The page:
Help! Rainbowfish with Velvet

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CrunchyLobster123

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Oct 15, 2020
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About 2 days ago my main male Rainbowfish wasn’t himself, his fins were close to his body he was swimming on spot towards a corner of the tank I could instantly tell something was off. He wasn’t showing off to all the females and keeping the other males in check and he was very bleached out something was definitely wrong. I threw in food he showed interest but didn’t go up and eat, On closer inspection I noticed it’s barely visible (at the time) but when he’s looking towards you on his sides was a slim white/clear film, after these symptoms and a bit of research online I came to the conclusion that it has to be either Columnaris or velvet. I went to the LFS and picked up Red Sea Rally did a dose on the main display turned down temperature and gave the male a saltwater dip, today he looks worse very washed out and the film was alot more noticeable you can just barely see it now when looking at his sides. The only new things to the tank are 3 clouded archerfish who were in quarantine for a couple days but since nothing looked wrong with them, and they were eating every time I offered food I put them into the main tank. The tank is 75 gallons, pH 7.5, Ammonia 0, Nitrite 0, nitrate 5, and temp was around 80 but over 2 days dropped down to 76. Currently there are 11 rainbows (only 2 inches right now bought them as fry and am growing them up to get a good male to female ratio), Small three beacon pleco, 3 clouded archers, 4 bristlenose, and 1 sunshine pleco (Holding onto for a friend until the weekend), and a small panda Garra. He looks a lot worse today and I’m not sure what to do any suggestions?.
 

the loach

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It is important if it is velvet or columnaris for the treatment. Though it could be other skin parasites as well, you would need to examine a scrape under a microscope. However if it is velvet put him in a quarantine tank with 19 grams of salt per gallon/5 grams of salt per liter. If it is used to soft water, do it over a period of 2 days. Raise the temperature to like 84 degrees.
 
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CrunchyLobster123

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Oct 15, 2020
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It is important if it is velvet or columnaris for the treatment. Though it could be other skin parasites as well, you would need to examine a scrape under a microscope. However if it is velvet put him in a quarantine tank with 19 grams of salt per gallon/5 grams of salt per liter. If it is used to soft water, do it over a period of 2 days. Raise the temperature to like 84 degrees.
Should I use any medication? Would the Red Sea rally be any useful?
 

the loach

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Salt will kill the velvet. (but he has to stay in the hospital tank with the salt for at least a week) The raised temperature speeds up their life cycle. Don't know what is in Red Sea Rally...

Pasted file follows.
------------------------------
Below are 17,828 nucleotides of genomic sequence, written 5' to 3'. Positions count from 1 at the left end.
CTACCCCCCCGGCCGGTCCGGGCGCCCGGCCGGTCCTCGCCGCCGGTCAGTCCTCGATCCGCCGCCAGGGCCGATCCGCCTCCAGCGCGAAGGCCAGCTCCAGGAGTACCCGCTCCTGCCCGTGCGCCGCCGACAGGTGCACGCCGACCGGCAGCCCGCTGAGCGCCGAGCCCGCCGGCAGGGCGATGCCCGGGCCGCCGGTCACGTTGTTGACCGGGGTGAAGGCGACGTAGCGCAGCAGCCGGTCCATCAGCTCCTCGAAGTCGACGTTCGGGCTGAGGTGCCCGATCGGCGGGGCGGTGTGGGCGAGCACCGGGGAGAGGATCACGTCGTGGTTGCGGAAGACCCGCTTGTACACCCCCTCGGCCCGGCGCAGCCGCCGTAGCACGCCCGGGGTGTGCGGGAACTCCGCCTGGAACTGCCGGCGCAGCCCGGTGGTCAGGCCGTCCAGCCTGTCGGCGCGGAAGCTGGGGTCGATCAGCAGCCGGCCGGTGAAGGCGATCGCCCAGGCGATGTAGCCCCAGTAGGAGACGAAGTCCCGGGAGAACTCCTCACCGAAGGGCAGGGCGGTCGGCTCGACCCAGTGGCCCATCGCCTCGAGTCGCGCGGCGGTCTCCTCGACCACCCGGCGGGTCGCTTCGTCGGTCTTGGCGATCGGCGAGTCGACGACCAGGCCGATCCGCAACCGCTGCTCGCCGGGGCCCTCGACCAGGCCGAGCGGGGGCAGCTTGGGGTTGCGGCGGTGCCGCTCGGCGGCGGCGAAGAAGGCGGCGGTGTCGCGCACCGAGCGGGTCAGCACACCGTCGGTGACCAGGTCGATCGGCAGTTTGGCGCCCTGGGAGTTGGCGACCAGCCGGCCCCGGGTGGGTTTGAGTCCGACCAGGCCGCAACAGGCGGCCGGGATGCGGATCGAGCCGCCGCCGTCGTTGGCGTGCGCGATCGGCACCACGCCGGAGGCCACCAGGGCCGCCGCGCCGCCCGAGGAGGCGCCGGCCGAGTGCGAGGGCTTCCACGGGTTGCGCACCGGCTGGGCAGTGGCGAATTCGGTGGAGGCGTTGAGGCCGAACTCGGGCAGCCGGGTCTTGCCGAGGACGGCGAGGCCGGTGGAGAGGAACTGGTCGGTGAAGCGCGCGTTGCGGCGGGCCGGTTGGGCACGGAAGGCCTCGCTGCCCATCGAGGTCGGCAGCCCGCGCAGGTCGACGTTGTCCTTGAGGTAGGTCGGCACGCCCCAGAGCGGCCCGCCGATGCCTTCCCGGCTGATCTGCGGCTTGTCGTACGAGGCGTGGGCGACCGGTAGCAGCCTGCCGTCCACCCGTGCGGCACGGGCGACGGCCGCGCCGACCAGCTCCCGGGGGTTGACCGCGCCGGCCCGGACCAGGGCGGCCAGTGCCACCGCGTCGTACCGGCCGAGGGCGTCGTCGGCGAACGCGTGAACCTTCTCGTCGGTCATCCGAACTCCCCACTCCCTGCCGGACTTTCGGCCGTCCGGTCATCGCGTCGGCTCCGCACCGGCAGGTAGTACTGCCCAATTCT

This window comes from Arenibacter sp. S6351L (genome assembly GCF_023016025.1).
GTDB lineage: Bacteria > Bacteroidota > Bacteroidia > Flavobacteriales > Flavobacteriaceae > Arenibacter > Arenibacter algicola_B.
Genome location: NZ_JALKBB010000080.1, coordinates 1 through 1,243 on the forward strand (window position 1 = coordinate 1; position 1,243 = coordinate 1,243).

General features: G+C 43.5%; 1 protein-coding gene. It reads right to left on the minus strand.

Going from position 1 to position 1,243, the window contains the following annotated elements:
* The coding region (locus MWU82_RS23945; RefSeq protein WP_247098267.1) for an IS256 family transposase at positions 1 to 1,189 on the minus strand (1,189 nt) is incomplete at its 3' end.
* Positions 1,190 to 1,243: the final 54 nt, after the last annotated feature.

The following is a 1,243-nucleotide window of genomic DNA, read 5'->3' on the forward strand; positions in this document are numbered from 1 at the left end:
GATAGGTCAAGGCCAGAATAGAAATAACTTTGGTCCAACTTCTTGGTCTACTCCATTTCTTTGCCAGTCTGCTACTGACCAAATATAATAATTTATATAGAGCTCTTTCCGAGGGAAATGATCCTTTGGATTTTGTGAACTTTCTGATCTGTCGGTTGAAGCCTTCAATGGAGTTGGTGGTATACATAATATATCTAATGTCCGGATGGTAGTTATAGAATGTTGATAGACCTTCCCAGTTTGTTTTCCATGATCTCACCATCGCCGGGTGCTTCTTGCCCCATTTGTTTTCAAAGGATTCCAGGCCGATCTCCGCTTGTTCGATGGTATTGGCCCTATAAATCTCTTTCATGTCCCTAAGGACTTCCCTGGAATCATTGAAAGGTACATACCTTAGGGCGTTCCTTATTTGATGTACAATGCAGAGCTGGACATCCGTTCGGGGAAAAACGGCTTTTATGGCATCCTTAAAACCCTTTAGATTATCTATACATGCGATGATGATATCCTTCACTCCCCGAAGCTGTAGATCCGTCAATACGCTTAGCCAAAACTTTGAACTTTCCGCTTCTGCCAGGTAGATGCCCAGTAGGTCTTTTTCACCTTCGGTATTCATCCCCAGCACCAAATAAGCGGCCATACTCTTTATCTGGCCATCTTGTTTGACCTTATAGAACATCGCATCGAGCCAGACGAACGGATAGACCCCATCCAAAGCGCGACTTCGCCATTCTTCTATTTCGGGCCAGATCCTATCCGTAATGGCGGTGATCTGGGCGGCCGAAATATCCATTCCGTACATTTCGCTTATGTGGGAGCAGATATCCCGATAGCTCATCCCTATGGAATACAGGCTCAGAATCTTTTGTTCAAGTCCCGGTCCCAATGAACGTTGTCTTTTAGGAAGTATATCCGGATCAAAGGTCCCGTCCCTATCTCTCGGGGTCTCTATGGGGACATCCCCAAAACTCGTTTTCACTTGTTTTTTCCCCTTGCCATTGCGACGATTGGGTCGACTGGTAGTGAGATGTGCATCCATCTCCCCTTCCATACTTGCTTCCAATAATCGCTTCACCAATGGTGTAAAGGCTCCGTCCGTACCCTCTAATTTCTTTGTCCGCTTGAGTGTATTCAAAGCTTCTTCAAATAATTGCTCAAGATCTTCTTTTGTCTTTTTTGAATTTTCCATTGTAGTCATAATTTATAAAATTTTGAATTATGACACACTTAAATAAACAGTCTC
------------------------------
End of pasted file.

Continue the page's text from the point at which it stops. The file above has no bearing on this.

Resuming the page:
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Apr 2, 2002
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Pretty much any med/treatment one would use for ich can be used for velvet (this would include salt). However, there is another med which I have used and which is pretty mild in terms of how fish handle it: Flubendazole. Here is a not too long paper you can read. Do not let the title fool you because it covers several other common fish diseases, hexamita, wasting disease and velvet. The part about velvet is below. You can decide if this is something you want to try. If so Dr. Harrison sells several meds I keep in my fish med kit.

Eradicating Hydra and Other Pests with Flubendazole
From: Journal of the American Killifish Association September/October 2003
Vol.36, No. 5
By Charles Harrison, Ph.D.

With the continued thought that Flubendazole not only killed the hydra and was effective against the protozoa Hexamita, I anticipated that this drug could also be effective against the other two common protozoan pests in the aquarium hobby, Oodinium (velvet) and
Ichthyophthirius (ich). I didn't have a chance to treat either disease until the first part of December 2002. I had neglected a tank of Epiplatys lamottei and to my dismay a coating of velvet enveloped each fish. I had purchased these fish about nine months earlier. While I did not
observe a velvet infection when I purchased these fish, from what I know about this disease, it would appear that these fish were probably infected with the parasite before I got them. It was only my neglect that allowed the parasite to flourish. I treated the tank with Flubendazole in the usual manner, beginning with a complete change of water, then I added 1/4 teaspoon of Flubendazole (5% powder) to the tank, bubbling and stirring it to dissolve it. I reported my results in “KillieTalk” in December 2002, to many unbelieving eyes. The parasite dewormer seemed to eliminate the velvet infection in my fish.

While none of the experiments mentioned in this article were performed under scientifically controlled conditions, I believe the results certainly warrant such an investigation.
JAKA Article on Flubendazole and resources
Buy Flubendazole Here
Effective treatment for Hydra, Intestinal Parasites including Hexamita, Gill Flukes and Camallanus>PDF

The long URL link above also contains dosing instructions. The med is not very water soluble, so it offers two ways to help with that. I use the vodka method as it gives me an excuse to keep a bottle of Stolchnaya in the freezer. :rolleyes:
 
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